Craig Cathcart says Northern Ireland will draw on both the joy and the pain of the past two qualification campaigns as they prepare for Thursday’s Euro 2020 play-off final against Slovakia.
Northern Ireland are looking to secure their place at a second consecutive European Championships, but memories are still fresh of narrowly missing out on the last World Cup.
They booked their ticket to Euro 2016 with a 3-1 win over Greece – one of the most famous nights at Windsor Park.
With only 1,060 fans to be allowed in on Thursday amid the coronavirus pandemic, it will not be possible to recreate that night in full but Cathcart can only hope for a similar result.
“I have fond memories of that game,” the Watford defender said. “I remember a lot about the game – maybe not so much about after it!
“I remember going ahead in the game and feeling comfortable and confident that we were going to do the job.
“After the game it was great, everyone on the pitch together and just that feeling of knowing we had done it…
“It was just the whole feeling of qualifying and everyone was ecstatic, so to get the chance to experience that feeling again, I’m sure it will drive a lot of the lads on in the squad.”
Two years later it was a different story as Northern Ireland suffered a controversial defeat to Switzerland, with Ricardo Rodriguez’s disputed penalty at Windsor Park proving decisive as the two-legged tie ended 1-0 on aggregate.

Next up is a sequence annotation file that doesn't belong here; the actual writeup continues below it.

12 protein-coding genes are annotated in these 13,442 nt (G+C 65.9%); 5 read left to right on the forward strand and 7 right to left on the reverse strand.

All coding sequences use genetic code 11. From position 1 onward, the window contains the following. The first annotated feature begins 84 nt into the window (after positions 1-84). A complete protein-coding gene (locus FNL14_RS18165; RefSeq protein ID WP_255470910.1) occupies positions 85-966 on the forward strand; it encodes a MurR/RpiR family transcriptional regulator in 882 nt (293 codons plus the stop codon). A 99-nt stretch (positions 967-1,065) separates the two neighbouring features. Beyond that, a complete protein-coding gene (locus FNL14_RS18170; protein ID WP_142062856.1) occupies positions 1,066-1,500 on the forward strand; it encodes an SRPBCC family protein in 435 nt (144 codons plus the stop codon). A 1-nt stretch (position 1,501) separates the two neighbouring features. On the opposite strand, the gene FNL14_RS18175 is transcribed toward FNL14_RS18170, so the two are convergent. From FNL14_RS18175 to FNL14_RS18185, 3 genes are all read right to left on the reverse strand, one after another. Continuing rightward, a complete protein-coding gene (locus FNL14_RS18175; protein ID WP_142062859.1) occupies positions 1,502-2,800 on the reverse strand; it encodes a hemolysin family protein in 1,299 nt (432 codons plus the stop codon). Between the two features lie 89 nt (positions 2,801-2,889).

Cathcart did not play in the tie due to injury but was with his team-mates in the dressing room at Windsor Park after the first-leg loss. The pain of that night, he believes, has been a key factor this time around.
“I think that motivated the whole campaign really from the start,” he said. “We knew we were so close to getting to a World Cup so we wanted to start the Euro campaign as well as we could and that’s what we ended up doing.
“But that was a long time ago now and the team has changed since then. I don’t think we can look back on that too much, we have to focus on this game more than anything.”
There has been a significant turnover in the squad since the Switzerland disappointment, with the likes of Gareth McAuley, Chris Brunt, and Aaron Hughes moving on while younger faces including Jamal Lewis, Bailey Peacock-Farrell and Gavin Whyte have made their mark.
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“We have a lot of experience in the squad and we’ve also got a good mix of young players as well, so we have a good balance,” Cathcart said.
“Being there and having done it before, as a group of older players we want those younger players to have the chance to experience it as well.
“I think everyone in the camp is pulling in the right direction and we know we need to get the job done now.”
Reaching Euro 2016 ended a 30-year wait to play at a major championships.
While success this time around could not match that, Cathcart wondered if it might be a bigger achievement given the task Northern Ireland faced after being paired with Germany and Holland in the group stages.
“I would definitely put it on a par, it’s never easy,” he said. “If you look at the group we got, it might make it a better achievement.”